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Friday, July 07, 2006

Blues Instruments - The Guitar.

I've read in Gerard Herzhaft's Encyclopedia of The Blues and other places that the guitar, became popular and cheap just as the first bluesmen began to develop their sound. At the time among white rural musicians the banjo and the fiddle were just as important as the guitar if not more popular.

The guitar was more flexible and allowed for making blue notes and the creation of a true blues scale. Because the guitar was a cheap instrument and it could produce a wide range of effects it dominated the playing of the early black musicians. The early bluesmen, did not play the guitar the way it was played by classically trained musicians, just as they also played the harmonica in a different way then in classical music. Most black musicians were not trained in classical music at the time anyway.

The early bluesmen, such as Blind Blake and Blind Lemon Jefferson adapted fingerpicking, in which the melody is interwoven among the alternating bass notes and flatpicking, which helps to create the idea of a lead guitar. In flatpicking, the musician plays the melody line, note by note, with a pick. This allows the guitar to accompany a singer in a call and response technique which is familiar to almost every fan of the blues. Where the singer sings a line, and then the guitar repeats that line or vice versa.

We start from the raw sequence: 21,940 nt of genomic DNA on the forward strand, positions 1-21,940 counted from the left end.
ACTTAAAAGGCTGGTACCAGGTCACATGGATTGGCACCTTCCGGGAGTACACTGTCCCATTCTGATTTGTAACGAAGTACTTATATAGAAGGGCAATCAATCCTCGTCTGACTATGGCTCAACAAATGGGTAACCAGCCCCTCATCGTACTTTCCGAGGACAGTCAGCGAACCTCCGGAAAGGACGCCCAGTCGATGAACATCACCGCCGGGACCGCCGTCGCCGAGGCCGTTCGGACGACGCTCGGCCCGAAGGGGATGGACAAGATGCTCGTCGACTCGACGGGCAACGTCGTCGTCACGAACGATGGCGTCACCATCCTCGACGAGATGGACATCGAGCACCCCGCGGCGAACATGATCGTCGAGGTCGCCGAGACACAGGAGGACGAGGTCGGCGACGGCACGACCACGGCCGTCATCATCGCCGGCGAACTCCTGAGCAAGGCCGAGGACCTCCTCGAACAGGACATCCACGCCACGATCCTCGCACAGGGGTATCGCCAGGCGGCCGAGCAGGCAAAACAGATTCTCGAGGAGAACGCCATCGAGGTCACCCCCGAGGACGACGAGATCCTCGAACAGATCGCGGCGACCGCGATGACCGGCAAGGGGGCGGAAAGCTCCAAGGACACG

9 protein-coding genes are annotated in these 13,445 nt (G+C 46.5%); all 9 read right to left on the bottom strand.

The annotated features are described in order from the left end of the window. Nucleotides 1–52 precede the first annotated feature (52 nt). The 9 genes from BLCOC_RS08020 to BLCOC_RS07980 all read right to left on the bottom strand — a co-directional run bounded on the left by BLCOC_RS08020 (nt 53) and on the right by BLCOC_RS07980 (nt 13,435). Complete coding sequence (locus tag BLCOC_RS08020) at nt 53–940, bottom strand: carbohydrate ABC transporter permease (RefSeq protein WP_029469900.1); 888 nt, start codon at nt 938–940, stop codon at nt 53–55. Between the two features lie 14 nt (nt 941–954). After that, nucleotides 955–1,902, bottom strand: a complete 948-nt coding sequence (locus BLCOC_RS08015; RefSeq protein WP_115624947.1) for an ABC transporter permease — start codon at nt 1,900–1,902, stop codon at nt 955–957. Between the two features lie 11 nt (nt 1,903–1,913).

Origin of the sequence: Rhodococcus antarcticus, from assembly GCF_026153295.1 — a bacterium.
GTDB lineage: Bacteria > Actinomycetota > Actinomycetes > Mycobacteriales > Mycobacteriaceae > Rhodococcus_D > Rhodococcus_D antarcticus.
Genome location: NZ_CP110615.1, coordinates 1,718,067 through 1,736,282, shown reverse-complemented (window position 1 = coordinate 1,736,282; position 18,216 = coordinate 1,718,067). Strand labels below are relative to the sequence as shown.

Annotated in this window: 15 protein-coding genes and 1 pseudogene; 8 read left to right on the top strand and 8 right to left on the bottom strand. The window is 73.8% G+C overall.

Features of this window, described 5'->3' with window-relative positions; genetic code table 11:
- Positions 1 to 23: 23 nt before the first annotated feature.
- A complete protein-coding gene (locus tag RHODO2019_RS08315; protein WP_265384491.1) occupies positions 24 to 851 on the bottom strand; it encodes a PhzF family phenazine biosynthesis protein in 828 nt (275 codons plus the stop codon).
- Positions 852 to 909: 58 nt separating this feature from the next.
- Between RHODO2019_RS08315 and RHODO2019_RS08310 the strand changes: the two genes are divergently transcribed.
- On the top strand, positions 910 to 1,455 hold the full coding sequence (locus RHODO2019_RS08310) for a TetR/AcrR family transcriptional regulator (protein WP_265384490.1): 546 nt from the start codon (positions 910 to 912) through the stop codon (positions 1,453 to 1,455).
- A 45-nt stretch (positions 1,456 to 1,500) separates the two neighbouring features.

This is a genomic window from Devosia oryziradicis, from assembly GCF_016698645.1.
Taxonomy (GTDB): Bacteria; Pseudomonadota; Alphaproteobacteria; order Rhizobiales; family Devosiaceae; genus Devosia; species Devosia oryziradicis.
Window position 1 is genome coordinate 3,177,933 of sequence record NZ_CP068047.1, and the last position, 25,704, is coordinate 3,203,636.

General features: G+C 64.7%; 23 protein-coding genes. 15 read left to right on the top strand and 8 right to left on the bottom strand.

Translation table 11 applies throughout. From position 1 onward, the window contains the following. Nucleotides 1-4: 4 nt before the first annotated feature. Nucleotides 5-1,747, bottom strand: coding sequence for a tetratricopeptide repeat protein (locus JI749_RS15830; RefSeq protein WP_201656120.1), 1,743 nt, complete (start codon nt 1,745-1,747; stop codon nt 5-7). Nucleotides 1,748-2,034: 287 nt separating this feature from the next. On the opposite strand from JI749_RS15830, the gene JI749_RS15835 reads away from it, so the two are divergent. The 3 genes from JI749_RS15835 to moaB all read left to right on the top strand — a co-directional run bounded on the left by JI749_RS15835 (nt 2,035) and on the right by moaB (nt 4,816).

It is reported that Lonnie Johnson probably invented this technique thus forever codifying the guitar's place in both blues and later rock and roll. The idea of flat picking lead to the electric guitar, which really allowed the bluesmen and women to express themselves. Thus you get guitars crying and displaying emotions as seen in the playing styles of musicians like B.B. King, T. Bone Walker and later Stevie Ray Vaughn.

To read more about the many blues guitarist check this out Blues Guitarists @ wikipedia.

A little guitar trivia; The guitar has come to be called many different colloquial names over time such as:

axe,
box,
guit-box,
guit-fiddle,
guit-box-fiddle,
guit-axe,
bread-box,
bread-winner,
bread-box-winner,
bread-box-fiddle.

This post is brought to you by ActoGuitar.com, a guitar learning community with free guitar video lessons.

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Saturday, July 01, 2006

Otis Rush "I Can't Quit You Baby" Video

Here is a cool video of another one of my favorite bluesmen. A man who not only played the blues but lived the blues. Otis Rush's guitar style is what intrigues me the most about him. He plays a right handed guitar left handed, upside down without restringing it. I think this makes the sound of his guitar playing unique. He has a big old tone on almost every note. Then there is the voice, he has a very powerful tenor voice that is shown well here.

I like how Mr. Rush totally looks the part of a bluesman in this video, neat dress, black sunglasses, processed hair. And then there is the audience in this video, straight out of the sixties. Too cool.



"Weeeeeeeeeeeeeeeeeeeeeeeeeeeeeeeeeeeeeeeell!
I can't quit you baby, but I got to put you down for a while,
Well, you know I can't quit you baby, but I got to put you down for a while,
Yes, you messed up my happy home baby, you made me mistreat my only child."

Otis Rush DVDs



Mr. Rush suffered a stroke in 2004 and has since recovered and by all accounts is doing well.